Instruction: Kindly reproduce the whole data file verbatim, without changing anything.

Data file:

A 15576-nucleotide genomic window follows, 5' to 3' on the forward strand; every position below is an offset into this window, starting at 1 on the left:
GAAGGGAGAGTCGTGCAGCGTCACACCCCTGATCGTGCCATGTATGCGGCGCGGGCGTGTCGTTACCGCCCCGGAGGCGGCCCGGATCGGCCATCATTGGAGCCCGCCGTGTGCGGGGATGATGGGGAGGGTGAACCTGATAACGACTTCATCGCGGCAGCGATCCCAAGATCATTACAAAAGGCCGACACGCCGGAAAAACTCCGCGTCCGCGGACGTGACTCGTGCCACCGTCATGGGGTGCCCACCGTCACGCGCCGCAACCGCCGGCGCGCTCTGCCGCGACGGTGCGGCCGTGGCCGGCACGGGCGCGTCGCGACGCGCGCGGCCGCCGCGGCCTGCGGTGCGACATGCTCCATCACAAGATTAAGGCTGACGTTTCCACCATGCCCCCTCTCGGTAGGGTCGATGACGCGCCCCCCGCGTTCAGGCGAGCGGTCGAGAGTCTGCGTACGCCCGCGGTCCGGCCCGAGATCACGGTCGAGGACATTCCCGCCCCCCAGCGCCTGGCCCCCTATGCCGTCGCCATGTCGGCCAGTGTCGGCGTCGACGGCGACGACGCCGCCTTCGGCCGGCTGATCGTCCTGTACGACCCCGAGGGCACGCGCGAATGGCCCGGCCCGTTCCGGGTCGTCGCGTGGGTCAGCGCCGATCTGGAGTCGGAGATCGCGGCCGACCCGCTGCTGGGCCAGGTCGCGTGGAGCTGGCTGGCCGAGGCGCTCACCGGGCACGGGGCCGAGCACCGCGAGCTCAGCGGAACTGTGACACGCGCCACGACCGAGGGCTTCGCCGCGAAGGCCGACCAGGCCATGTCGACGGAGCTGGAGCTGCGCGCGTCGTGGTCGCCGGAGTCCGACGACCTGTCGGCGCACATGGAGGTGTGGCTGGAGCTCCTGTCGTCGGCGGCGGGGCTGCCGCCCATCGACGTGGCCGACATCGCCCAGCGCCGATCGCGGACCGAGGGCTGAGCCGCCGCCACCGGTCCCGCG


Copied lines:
A 15576-nucleotide genomic window follows, 5' to 3' on the forward strand; every position below is an offset into this window, starting at 1 on the left:
GAAGGGAGAGTCGTGCAGCGTCACACCCCTGATCGTGCCATGTATGCGGCGCGGGCGTGTCGTTACCGCCCCGGAGGCGGCCCGGATCGGCCATCATTGGAGCCCGCCGTGTGCGGGGATGATGGGGAGGGTGAACCTGATAACGACTTCATCGCGGCAGCGATCCCAAGATCATTACAAAAGGCCGACACGCCGGAAAAACTCCGCGTCCGCGGACGTGACTCGTGCCACCGTCATGGGGTGCCCACCGTCACGCGCCGCAACCGCCGGCGCGCTCTGCCGCGACGGTGCGGCCGTGGCCGGCACGGGCGCGTCGCGACGCGCGCGGCCGCCGCGGCCTGCGGTGCGACATGCTCCATCACAAGATTAAGGCTGACGTTTCCACCATGCCCCCTCTCGGTAGGGTCGATGACGCGCCCCCCGCGTTCAGGCGAGCGGTCGAGAGTCTGCGTACGCCCGCGGTCCGGCCCGAGATCACGGTCGAGGACATTCCCGCCCCCCAGCGCCTGGCCCCCTATGCCGTCGCCATGTCGGCCAGTGTCGGCGTCGACGGCGACGACGCCGCCTTCGGCCGGCTGATCGTCCTGTACGACCCCGAGGGCACGCGCGAATGGCCCGGCCCGTTCCGGGTCGTCGCGTGGGTCAGCGCCGATCTGGAGTCGGAGATCGCGGCCGACCCGCTGCTGGGCCAGGTCGCGTGGAGCTGGCTGGCCGAGGCGCTCACCGGGCACGGGGCCGAGCACCGCGAGCTCAGCGGAACTGTGACACGCGCCACGACCGAGGGCTTCGCCGCGAAGGCCGACCAGGCCATGTCGACGGAGCTGGAGCTGCGCGCGTCGTGGTCGCCGGAGTCCGACGACCTGTCGGCGCACATGGAGGTGTGGCTGGAGCTCCTGTCGTCGGCGGCGGGGCTGCCGCCCATCGACGTGGCCGACATCGCCCAGCGCCGATCGCGGACCGAGGGCTGAGCCGCCGCCACCGGTCCCGCG